A gnat in a sandstorm.
Thursday, October 05, 2006
Sometime ago I bought 3 garbage bags full of wool from an estate sale. I wasn't thrilled with some of the colors but it was wool so what the heck. Apparently this woman was either going to make LOTS of Fair Isle sweaters or she just decided to buy 4 twin paks of every color the company offered. Here is a VERY small selection of the yarn and the colors that I didn't care for.
There are ten different shades of color here and 2 skeins each (2oz each). Um if I figure that correctly it's 40 oz. WOW...that was a lot of fiber to dye. After much debate with myself I decided the only way to do it "properly" was to dye it all at once, so maybe, just maybe, I'd be able to retain the color gradient. After deciding to dye it all at once the "proper" way of doing things flew right the window. Given the fact that I had never dyed more than 2 oz at a time, with koolaid, and in the microwave, the task seemed a bit daunting. Everything I had ever been told, read, or heard said that I HAD to use small amounts (an oz or two of fiber at most) when dyeing with koolaid in the microwave. Although it also struck me that there was never anywhere or anyone who could answer the simple question, "why not?" So being the lazy, stubborn, need to see proof, of person I am, I divided the wool into two piles of five skeins each (20 oz). I used 10 pkg of koolaide for each batch....OK, THAT is "proper" cuz my research told me so! (Although again for no factual reason I could find, thus the mega dose of koolaid in the crockpot dye job of a previuos post that worked wonderfully) So...into the microwave the fiber went, 5 skeins, 10 pkg of koolaid, 20 oz at a time. Without getting out my notes, if I remember correctly, it took three 2 minutes cycles to absorb all the dye.
I had used tropical punch and I wasn't too keen on the outcome. Not my colors, so I did the whole process again with strawberry with a couple of pkgs of grape thrown in as well. As you can see with the samples below, I lost a bit of the gradient in the second dye job, (there are only 5 now) but the colors are a bit more to my liking.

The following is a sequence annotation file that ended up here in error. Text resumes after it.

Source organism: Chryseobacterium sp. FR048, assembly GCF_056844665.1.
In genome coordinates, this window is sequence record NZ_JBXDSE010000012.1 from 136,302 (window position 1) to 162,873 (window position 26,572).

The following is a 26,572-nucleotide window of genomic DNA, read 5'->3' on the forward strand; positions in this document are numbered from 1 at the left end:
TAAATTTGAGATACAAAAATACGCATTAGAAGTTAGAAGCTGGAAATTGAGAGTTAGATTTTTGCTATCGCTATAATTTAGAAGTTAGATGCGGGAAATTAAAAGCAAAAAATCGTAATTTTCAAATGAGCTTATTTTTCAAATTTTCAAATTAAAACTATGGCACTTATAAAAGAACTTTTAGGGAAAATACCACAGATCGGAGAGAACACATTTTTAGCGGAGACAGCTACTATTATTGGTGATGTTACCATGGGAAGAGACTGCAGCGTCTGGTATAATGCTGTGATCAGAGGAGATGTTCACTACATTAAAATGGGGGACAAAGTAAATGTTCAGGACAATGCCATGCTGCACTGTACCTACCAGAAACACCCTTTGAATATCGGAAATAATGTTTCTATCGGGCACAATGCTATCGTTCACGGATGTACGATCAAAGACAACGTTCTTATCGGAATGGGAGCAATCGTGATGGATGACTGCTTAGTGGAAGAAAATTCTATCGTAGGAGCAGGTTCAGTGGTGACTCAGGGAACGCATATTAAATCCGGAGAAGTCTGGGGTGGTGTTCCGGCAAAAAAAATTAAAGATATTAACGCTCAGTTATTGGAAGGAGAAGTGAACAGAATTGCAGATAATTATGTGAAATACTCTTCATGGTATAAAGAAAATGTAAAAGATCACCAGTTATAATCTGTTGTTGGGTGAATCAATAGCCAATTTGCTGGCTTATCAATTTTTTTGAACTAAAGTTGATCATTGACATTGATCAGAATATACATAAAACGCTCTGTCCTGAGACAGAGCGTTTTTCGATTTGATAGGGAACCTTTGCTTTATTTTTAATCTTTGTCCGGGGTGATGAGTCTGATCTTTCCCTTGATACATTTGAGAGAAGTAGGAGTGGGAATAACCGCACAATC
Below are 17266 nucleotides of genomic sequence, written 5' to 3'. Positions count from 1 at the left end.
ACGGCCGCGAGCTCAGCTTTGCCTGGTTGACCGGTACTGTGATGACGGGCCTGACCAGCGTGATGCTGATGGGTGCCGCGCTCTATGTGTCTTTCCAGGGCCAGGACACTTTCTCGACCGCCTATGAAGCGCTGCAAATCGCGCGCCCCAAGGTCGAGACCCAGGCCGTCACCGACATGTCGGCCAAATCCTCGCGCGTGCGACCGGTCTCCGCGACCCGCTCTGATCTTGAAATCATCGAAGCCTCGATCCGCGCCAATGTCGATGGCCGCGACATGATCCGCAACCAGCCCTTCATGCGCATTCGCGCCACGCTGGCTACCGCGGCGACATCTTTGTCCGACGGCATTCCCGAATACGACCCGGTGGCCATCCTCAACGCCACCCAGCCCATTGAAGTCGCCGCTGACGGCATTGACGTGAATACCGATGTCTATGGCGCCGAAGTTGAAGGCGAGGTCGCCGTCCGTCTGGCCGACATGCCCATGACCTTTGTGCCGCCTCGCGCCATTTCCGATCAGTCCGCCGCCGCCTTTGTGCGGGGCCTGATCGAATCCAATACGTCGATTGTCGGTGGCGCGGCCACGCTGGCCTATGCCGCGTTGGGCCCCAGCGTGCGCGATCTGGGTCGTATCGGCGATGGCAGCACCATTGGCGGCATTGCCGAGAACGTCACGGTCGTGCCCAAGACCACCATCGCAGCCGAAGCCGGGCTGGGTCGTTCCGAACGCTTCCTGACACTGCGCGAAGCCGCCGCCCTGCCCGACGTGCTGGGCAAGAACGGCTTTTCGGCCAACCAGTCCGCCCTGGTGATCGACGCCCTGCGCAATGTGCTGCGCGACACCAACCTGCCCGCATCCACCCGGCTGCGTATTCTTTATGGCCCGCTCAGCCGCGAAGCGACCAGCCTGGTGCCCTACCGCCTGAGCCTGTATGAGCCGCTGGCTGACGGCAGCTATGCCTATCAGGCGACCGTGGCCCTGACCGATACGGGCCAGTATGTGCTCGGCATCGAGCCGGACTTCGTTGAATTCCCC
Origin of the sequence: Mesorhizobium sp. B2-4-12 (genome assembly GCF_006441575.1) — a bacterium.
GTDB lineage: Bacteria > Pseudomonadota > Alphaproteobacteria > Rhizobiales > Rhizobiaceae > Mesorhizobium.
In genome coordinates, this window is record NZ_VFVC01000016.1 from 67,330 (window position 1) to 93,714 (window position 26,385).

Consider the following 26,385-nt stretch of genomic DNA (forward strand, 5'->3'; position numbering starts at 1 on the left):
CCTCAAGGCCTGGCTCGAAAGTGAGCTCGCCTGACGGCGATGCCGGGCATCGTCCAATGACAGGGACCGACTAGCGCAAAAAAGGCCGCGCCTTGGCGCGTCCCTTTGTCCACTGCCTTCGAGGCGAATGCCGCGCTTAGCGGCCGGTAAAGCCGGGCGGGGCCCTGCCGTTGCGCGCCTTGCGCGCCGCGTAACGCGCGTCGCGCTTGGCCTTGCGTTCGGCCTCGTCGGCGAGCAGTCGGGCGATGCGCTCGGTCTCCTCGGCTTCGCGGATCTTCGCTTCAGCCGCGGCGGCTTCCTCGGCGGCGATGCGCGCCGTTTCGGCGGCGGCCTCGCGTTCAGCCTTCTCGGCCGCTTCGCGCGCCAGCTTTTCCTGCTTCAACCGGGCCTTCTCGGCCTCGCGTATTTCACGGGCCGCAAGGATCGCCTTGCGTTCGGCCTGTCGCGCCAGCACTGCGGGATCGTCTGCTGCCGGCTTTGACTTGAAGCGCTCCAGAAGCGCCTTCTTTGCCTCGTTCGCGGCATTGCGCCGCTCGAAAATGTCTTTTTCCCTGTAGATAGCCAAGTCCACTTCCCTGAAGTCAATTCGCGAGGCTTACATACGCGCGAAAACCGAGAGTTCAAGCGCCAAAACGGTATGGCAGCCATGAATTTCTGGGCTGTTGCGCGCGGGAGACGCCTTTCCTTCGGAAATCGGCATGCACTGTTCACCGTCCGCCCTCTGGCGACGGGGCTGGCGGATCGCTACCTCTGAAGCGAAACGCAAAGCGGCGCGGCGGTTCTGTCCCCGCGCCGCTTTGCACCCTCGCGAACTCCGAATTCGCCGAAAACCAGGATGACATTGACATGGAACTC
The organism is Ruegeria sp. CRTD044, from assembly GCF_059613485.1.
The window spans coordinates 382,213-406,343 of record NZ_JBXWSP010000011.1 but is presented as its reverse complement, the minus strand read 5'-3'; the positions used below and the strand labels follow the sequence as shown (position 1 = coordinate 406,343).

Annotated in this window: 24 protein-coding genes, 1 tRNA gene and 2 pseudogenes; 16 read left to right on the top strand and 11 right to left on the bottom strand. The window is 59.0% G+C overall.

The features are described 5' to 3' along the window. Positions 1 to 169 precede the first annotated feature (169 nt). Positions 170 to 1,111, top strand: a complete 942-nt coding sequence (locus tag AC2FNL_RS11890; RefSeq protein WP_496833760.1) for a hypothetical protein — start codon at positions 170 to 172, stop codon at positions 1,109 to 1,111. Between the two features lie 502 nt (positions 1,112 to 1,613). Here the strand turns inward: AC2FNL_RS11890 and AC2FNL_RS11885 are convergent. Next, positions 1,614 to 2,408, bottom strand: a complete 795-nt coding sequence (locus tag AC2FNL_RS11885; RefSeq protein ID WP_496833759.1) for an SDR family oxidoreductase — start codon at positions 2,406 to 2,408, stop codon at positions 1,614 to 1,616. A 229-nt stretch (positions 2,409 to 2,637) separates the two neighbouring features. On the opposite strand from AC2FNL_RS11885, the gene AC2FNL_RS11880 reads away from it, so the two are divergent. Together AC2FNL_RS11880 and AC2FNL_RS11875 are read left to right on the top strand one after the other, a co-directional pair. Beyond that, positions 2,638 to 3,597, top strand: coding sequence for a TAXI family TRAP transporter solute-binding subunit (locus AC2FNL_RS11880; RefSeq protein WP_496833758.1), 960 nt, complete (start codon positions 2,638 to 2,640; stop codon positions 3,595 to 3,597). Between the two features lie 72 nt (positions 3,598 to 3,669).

left to right: original wool, 1st dye job (tropical punch), 2nd dye job (strawberry and grape).
A beautiful day huh. And what do normal people do on a beautiful day such as this......
They dye by solar energy that's what! Doesn't everybody?!? Yep, if you haven't guessed by now, I am a GEEK.
Yes, that is a bunch of beer boxes covered in foil surrounding a coffee can containing a 4 oz ball of lace weight merino, blue dye stock, and yes that is a meat thermometer taped to the side of the can!
Wow!!! 150+ degrees!! BTW ambient temp was 82...Did I double the ambient temp.....you betcha I did, although this is the highest temp I have recorded by photo. Dang I can be such a nerd and get so excited about the strangest things. I did take copious notes though and my best estimation* of the highest temp was 177 degrees.
*estimation cuz of the thermometer, it kind of lacks calibration marks.
Internally the temps were nearly identical.
Ahhhh, I had such good fun doing this, and look forward to another day in the sun. I have about a 1000 things I can do to make this "set-up" more efficient, but alas they will have to wait until another warm day, and those are now gone, it's October and the leaves are falling. Although.....there just might be a sunny winter day coming up soon. I wonder just how high I can get the temps on a typical Midwest winter's day, bet I can triple if not quadruple the ambient temp. LOL that's not saying much.
Yes, there are no bounds to my geekdom, and while most would think doing this type of thing is absurd. And most would be incredibly embarrassed for having documented it, let alone posting it to a blog for all to see, I on the other hand had good silly fun and got some yummy yarn that matched the color of the sky that day.